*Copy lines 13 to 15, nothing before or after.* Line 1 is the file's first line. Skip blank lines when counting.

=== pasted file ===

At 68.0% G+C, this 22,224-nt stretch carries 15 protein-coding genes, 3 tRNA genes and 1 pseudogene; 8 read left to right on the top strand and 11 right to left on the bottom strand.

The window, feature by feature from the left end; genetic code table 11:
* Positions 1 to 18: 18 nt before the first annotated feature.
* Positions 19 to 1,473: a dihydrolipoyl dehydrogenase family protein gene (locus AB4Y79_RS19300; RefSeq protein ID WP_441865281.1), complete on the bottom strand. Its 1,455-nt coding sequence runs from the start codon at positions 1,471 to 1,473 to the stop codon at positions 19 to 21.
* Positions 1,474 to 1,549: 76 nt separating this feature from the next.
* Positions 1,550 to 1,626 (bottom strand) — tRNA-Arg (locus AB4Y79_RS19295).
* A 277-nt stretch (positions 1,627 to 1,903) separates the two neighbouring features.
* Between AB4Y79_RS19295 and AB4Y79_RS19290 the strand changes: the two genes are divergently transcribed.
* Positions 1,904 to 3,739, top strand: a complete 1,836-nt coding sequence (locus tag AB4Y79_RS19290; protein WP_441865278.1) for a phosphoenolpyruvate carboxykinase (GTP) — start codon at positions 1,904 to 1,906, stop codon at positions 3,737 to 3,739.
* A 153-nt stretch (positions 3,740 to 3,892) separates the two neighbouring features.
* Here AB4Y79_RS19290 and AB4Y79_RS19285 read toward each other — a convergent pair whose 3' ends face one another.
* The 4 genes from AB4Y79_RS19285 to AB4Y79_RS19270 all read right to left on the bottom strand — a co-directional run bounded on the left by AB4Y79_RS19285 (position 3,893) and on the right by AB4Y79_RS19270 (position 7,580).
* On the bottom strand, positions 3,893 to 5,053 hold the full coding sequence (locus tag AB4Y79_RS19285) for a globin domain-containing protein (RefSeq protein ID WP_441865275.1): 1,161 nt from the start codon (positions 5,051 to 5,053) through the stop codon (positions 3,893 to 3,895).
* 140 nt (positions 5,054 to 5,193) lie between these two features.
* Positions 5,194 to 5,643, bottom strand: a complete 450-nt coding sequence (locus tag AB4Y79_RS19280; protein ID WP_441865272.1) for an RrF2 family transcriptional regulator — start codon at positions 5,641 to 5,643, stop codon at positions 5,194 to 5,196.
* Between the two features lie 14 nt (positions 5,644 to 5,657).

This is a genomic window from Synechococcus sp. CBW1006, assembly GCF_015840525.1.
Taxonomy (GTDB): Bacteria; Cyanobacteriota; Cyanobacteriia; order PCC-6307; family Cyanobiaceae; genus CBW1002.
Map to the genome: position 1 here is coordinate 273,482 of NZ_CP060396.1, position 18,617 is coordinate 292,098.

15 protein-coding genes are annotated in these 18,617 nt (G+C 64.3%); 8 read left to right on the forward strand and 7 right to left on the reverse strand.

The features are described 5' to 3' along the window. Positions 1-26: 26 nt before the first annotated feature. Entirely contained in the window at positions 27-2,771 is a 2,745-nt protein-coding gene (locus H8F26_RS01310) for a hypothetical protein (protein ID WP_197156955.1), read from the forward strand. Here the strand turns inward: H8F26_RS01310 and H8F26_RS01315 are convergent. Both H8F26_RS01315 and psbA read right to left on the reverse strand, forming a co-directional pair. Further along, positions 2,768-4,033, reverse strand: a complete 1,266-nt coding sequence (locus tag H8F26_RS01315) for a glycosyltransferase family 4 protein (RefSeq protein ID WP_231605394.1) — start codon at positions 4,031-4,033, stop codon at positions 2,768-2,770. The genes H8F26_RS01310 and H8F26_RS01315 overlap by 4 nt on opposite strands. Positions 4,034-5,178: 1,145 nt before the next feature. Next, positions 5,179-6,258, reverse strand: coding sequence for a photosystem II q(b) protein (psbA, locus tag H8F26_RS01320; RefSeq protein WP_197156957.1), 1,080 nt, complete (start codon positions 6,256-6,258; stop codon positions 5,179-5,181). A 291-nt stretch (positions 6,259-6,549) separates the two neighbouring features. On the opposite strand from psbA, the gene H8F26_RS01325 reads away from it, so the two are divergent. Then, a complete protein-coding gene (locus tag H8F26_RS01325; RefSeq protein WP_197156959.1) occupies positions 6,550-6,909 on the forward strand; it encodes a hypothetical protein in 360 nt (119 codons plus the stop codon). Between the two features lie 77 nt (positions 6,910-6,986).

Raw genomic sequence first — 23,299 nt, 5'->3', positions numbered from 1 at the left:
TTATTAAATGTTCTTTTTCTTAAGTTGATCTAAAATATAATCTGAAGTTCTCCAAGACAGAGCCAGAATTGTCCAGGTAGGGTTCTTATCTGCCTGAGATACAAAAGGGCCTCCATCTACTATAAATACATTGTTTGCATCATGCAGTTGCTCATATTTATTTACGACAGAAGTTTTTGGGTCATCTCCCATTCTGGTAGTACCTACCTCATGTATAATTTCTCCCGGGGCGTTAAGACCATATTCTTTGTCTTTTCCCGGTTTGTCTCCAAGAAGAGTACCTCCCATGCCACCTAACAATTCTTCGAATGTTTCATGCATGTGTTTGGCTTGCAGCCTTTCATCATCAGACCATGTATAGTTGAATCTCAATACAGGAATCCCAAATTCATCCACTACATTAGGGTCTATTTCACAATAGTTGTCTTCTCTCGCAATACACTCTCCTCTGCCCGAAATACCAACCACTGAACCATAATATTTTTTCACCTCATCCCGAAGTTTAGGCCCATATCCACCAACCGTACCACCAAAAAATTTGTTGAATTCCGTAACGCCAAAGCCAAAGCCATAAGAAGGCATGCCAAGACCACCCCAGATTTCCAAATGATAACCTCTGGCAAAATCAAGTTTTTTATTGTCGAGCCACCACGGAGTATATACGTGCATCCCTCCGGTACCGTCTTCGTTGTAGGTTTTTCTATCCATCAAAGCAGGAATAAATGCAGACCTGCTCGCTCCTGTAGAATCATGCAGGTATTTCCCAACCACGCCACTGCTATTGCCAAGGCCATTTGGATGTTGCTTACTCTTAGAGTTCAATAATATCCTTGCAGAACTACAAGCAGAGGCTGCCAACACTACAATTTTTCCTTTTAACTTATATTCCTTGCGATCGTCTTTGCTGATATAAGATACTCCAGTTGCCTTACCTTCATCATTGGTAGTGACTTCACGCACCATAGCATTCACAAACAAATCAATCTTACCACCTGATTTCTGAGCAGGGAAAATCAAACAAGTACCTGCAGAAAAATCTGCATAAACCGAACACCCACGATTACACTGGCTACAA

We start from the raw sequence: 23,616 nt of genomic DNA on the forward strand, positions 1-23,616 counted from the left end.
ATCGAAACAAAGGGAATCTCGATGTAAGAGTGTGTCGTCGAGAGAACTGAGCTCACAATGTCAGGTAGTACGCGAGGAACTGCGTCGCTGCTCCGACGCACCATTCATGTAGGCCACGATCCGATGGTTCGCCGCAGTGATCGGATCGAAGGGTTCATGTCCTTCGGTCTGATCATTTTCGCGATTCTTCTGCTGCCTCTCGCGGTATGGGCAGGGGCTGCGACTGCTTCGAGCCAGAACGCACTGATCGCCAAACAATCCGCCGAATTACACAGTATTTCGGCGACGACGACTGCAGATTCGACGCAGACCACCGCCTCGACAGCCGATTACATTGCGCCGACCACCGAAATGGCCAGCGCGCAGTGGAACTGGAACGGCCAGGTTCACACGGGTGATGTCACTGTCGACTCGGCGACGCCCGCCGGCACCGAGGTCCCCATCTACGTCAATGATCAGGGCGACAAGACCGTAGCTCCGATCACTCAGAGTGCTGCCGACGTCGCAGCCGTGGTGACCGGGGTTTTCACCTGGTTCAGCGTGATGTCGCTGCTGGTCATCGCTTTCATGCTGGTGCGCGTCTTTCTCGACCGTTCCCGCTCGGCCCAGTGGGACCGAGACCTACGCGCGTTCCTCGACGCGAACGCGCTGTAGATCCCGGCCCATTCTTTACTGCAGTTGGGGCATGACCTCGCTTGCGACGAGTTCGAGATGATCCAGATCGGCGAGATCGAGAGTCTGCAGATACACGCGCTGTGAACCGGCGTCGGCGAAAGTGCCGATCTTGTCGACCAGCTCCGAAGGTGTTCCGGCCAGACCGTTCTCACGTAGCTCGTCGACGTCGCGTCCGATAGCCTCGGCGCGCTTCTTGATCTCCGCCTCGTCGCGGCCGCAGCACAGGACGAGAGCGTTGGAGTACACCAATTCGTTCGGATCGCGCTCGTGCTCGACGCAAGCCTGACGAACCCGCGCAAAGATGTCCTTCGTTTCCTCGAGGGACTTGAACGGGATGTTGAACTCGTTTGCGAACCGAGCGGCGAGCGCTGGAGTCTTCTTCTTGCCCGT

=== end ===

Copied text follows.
* On the bottom strand, positions 3,893 to 5,053 hold the full coding sequence (locus tag AB4Y79_RS19285) for a globin domain-containing protein (RefSeq protein ID WP_441865275.1): 1,161 nt from the start codon (positions 5,051 to 5,053) through the stop codon (positions 3,893 to 3,895).
* 140 nt (positions 5,054 to 5,193) lie between these two features.
* Positions 5,194 to 5,643, bottom strand: a complete 450-nt coding sequence (locus tag AB4Y79_RS19280; protein ID WP_441865272.1) for an RrF2 family transcriptional regulator — start codon at positions 5,641 to 5,643, stop codon at positions 5,194 to 5,196.